Leader of the Islamic Revolution Ayatollah Seyyed Ali Khamenei has stressed the strengthening of Iran’s defense capabilities in the face of enemy threats.
Ayatollah Khamenei made the remarks in a meeting with eulogists on the occasion of the birth anniversary of Prophet Muhammad’s daughter Hazrat Fatemeh Zahra (PBUH) on Wednesday.
Ayatollah Khamenei noted that Iran needs to have boosted its defensive military capabilities in order to strengthen its position in potential negotiations.
“If the Islamic establishment seeks technology and negotiations but does not have defensive power, it will have to back down in the face of any petty country that threatens [it],” the Leader said.
“That they say the future of the world is one of negotiation and not one of missiles… if that is said out of ignorance, well it is ignorance, but if it’s said knowingly, it is treason,” Ayatollah Khamenei said.
“The Islamic Republic must use all tools,” the Leader said, adding, “I am not opposed to political dialog, not with everyone of course. I am fine with political dialog on the level of global issues. These are times of both missiles and negotiations.”
Ayatollah Khamenei emphasized, however, that negotiations must also be conducted with strength and Iran’s negotiating skills must also be boosted.
“Negotiations should be carried out in such a way that we do not get cheated,” the Leader said, adding, “That we negotiate, put things on paper, but sanctions don’t get removed, and trade doesn’t get going is a sign that something is wrong.”
Ayatollah Khamenei’s remarks come as the United States and some of their European allies are seeking a meeting at the United Nations Security Council (UNSC) on Iran’s recent missile tests, which they claim were carried out in defiance of a UNSC resolution.
In a letter to UN Secretary General Ban Ki-moon and Spain’s UN Ambassador Roman Oyarzun Marchesi, the US, Britain, France, and Germany have reportedly called for discussions on an “appropriate response” by the UNSC to Iran’s missile tests.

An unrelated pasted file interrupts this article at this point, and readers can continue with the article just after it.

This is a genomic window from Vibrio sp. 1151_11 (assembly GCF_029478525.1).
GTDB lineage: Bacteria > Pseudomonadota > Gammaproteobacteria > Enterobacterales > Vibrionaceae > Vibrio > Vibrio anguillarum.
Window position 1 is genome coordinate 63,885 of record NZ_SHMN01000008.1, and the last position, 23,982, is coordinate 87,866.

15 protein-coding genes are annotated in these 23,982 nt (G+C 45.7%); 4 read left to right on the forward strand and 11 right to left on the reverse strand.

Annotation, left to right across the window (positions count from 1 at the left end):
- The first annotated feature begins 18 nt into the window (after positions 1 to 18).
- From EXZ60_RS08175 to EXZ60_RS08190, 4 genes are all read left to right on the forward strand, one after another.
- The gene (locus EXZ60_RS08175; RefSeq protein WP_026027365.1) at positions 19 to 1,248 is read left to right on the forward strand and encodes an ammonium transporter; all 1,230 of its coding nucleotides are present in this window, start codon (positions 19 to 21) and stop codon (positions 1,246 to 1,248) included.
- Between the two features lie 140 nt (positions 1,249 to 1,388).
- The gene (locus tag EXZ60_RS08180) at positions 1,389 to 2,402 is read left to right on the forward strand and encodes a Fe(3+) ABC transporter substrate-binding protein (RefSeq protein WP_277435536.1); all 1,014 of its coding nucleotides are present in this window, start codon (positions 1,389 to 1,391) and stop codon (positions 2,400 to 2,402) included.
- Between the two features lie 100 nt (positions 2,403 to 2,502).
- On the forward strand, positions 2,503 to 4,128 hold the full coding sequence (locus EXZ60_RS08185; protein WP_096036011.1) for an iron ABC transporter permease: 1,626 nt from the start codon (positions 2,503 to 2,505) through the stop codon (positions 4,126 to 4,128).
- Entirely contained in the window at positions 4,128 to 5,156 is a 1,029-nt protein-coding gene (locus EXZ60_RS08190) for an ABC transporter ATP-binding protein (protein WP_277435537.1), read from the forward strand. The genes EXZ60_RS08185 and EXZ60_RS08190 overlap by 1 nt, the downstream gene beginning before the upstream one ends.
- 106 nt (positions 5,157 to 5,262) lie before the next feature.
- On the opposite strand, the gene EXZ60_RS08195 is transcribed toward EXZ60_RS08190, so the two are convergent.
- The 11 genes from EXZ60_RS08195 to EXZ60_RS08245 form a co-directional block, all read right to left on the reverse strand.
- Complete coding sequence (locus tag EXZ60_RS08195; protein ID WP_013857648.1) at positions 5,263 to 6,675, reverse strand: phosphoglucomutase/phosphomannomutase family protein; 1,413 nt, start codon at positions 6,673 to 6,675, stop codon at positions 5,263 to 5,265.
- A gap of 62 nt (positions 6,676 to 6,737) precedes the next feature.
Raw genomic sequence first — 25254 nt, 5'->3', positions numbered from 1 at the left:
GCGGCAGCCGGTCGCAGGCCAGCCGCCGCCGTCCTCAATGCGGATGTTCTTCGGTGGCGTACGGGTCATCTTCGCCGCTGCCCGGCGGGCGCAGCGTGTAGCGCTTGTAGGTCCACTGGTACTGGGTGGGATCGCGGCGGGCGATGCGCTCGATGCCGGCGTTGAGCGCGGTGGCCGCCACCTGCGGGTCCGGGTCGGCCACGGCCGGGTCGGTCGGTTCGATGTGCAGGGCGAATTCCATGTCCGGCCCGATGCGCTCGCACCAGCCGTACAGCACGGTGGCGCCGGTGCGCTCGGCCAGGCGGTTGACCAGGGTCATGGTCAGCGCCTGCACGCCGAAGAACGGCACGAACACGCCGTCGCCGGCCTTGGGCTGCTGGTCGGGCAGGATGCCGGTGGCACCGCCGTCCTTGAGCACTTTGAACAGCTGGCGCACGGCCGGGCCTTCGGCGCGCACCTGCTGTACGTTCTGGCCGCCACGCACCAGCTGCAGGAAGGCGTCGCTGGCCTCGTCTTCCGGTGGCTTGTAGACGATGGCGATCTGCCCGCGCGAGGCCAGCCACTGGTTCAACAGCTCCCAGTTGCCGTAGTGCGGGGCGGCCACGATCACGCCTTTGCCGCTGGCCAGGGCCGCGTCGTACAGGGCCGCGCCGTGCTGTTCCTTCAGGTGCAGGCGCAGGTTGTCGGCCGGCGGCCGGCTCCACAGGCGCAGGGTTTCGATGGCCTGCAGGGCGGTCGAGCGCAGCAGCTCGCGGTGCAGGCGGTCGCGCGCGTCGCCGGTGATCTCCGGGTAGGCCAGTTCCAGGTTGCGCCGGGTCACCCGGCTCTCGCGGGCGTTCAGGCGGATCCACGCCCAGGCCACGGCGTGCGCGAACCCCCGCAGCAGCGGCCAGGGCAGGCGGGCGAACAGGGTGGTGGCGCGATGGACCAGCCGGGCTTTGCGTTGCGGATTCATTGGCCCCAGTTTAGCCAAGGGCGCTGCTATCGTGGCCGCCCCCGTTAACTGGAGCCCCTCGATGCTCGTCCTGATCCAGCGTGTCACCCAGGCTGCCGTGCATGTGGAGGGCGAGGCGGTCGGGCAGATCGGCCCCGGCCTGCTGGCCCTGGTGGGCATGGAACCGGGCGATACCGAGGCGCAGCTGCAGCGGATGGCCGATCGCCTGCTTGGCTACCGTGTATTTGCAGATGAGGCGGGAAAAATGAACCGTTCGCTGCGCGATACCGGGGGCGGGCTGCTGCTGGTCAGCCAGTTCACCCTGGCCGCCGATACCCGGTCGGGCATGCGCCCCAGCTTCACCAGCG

In their joint letter, the four countries claimed that the missiles used in Iran’s recent tests were “inherently capable of delivering nuclear weapons” and were “inconsistent with” and “in defiance of” UNSC Resolution 2231 adopted last July to endorse a nuclear agreement between Iran and the P5+1 group of countries.
Resolution 2231, which endorses the Joint Comprehensive Plan of Action (JCPOA) — the Iran-P5+1 agreement — provides for the termination of the provisions of previous Security Council resolutions over the Iranian nuclear program.
On March 9, Iran’s Islamic Revolution Guards Corps (IRGC) successfully test-fired two ballistic missiles as part of measures to assess IRGC capabilities. The missiles, dubbed Qadr-H and Qadr-F, were fired during large-scale drills code-named Eqtedar-e-Velayat. Iran fired another ballistic missile dubbed Qiam from silo-based launchers in different locations across the country on March 8.
Iran argues its missiles are defensive and designed to carry conventional explosives only. The US, Britain, France, and Germany were, along with China and Russia, members of the P5+1, which reached the nuclear deal with Iran after some 22 months of negotiations. Iran and the six other countries started implementing the deal on January 16.